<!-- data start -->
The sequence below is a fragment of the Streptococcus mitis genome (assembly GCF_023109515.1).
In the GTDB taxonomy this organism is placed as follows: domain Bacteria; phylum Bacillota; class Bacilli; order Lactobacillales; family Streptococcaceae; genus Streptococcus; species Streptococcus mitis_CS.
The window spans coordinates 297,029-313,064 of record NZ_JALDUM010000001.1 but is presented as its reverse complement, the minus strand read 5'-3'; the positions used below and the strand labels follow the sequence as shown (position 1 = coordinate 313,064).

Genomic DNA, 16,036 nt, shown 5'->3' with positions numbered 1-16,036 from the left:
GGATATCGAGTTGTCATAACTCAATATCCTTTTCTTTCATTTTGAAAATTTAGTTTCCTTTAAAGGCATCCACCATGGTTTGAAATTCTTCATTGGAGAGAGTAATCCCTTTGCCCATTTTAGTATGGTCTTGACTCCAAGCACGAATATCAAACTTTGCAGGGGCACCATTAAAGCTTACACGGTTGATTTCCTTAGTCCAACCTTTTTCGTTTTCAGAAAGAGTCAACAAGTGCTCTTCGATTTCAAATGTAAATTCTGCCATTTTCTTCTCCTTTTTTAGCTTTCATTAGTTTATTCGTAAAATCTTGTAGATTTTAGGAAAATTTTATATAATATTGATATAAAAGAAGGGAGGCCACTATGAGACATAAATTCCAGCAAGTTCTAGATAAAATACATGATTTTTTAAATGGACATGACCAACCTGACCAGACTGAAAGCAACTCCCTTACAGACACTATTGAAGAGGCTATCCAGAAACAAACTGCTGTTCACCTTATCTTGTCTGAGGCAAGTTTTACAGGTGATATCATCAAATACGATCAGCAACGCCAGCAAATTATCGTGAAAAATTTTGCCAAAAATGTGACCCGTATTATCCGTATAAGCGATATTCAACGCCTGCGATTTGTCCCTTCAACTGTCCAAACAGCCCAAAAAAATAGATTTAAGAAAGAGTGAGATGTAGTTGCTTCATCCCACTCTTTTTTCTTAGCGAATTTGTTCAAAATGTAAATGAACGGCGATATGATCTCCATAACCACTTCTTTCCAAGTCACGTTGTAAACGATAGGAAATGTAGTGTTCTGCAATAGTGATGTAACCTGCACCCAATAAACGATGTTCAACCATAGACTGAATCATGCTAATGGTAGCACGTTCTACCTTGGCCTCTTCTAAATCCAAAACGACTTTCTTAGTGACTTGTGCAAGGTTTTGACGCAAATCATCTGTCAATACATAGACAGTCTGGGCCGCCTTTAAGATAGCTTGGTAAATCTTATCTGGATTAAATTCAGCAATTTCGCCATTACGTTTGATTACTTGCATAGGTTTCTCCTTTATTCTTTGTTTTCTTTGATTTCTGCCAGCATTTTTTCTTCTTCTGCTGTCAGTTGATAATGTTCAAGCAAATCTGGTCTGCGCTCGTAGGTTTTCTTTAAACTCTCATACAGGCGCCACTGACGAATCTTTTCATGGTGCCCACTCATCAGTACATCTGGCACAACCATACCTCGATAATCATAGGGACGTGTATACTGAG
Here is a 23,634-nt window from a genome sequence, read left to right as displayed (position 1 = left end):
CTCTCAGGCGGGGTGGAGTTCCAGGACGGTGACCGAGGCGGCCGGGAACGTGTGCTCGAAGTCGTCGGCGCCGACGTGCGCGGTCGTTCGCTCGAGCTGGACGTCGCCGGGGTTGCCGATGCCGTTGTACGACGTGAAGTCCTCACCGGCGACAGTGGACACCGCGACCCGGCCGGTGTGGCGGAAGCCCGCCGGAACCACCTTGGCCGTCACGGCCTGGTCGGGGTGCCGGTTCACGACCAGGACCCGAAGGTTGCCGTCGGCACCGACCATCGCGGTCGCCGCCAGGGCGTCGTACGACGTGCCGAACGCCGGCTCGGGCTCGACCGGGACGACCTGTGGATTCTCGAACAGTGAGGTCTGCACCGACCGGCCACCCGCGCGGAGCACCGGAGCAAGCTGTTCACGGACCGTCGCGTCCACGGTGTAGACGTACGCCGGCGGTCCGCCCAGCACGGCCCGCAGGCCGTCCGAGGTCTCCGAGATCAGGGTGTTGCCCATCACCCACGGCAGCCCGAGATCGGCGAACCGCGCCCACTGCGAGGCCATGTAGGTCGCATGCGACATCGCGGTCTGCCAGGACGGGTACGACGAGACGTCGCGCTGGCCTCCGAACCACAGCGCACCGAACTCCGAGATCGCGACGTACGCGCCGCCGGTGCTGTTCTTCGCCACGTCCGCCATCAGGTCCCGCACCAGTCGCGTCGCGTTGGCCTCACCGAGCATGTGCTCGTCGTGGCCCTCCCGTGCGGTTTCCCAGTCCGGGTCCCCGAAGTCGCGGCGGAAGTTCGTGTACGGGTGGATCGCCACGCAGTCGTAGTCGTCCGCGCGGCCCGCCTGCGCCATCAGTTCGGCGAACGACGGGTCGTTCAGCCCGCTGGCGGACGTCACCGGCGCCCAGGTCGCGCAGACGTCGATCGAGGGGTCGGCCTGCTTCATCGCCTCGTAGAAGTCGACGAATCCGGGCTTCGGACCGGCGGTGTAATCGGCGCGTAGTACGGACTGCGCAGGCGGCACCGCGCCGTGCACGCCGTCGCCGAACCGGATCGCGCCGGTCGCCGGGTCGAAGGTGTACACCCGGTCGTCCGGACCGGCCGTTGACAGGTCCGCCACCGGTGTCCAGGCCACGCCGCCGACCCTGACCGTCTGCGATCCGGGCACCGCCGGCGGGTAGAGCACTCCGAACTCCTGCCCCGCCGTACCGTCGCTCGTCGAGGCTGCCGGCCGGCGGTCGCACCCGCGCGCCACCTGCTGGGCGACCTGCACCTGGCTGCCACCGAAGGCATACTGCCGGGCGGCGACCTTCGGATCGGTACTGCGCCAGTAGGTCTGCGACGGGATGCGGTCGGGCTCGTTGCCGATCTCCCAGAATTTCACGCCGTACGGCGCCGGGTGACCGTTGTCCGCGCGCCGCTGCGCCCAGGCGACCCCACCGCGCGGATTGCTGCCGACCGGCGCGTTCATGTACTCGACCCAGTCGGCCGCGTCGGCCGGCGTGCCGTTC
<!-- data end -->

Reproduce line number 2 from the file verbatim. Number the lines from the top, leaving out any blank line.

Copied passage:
In the GTDB taxonomy this organism is placed as follows: domain Bacteria; phylum Bacillota; class Bacilli; order Lactobacillales; family Streptococcaceae; genus Streptococcus; species Streptococcus mitis_CS.